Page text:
Executing a Notebook and saving the modified Notebook - all without the GUI

*To*: mathgroup at smc.vnet.net*Subject*: [mg125129] Executing a Notebook and saving the modified Notebook - all without the GUI*From*: "C. Mundi" <cmundi at gmail.com>*Date*: Thu, 23 Feb 2012 05:46:23 -0500 (EST)*Delivered-to*: l-mathgroup@mail-archive0.wolfram.com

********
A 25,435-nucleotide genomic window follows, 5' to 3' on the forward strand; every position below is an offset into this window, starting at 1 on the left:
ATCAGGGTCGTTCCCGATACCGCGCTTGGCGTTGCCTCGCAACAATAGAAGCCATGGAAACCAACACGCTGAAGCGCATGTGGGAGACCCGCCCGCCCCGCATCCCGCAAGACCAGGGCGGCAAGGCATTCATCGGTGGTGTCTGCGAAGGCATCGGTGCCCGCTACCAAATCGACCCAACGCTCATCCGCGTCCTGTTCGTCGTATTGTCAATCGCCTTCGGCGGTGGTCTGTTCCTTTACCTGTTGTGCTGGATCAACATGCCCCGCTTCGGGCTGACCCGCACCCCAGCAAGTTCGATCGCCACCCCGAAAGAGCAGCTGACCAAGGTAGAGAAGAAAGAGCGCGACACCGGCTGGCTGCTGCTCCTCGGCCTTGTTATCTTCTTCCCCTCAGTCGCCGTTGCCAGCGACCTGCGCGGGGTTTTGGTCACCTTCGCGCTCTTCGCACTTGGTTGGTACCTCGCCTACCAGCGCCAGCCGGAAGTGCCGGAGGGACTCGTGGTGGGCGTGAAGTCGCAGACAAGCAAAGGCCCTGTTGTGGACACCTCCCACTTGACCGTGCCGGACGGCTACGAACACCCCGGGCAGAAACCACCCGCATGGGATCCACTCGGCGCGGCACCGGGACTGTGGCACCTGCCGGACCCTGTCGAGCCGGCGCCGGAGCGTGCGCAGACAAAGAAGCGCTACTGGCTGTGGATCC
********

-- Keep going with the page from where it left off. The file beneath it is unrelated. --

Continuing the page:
Surely there is a "simple" way to tell Mathematica from the command line to run a notebook and save the state of the notebook! We would have hoped for something like "mathematica.exe --nogui --notebook Test.nb" would work, especially if we embedded something like "NotebookSave[]; End[];" at the end of the file. We've been searching for an answer to this question for days, and none of the answers we've found actually solves our problem. So before you answer, please read my question, which I will try to make very clear with a very simple example at the risk of seeming pedantic. Given a Notebook file, Test.nb with a single cell In[1]:= Plot[Cos[x], {x, 0, 2 Pi}] we can open the Notebook in the front end, Evaluate the (whole) Notebook and get the expected Out which is a plot of a single cycle. We now save the notebook, using the GUI menus. We then open Test.nb in the front end and we see both the input expression and the output plot saved previously. Good. Now we want to do everything *without* the GUI. Let our INPUT be the original Test.nb file, i.e. inputs but no outputs yet. Let our RESULT be a modified Test.nb including the plot. We seek a sequence of batch- like commands which will transform our INPUT into our RESULT, viz. with no GUI interaction and in fact under the control of an external unix shell script. It is permissible for the script to cause mathematica to access files besides Test.nb. We need the output to be in NB form, because we need the embedded graphics. But we also need to evaluate the notebook in an automated, unattended way. At this time, solutions based on MathLink are not attractive to us. We have looked at FrontEndToken but have not yet found a way to effect the result we seek. We also note that some of the interesting FrontEndTokens -- particularly those related to Evaluate -- come with warnings that they are not yet fully integrated into the long-term plan for Mathematica. That sounds ominous. Gracias!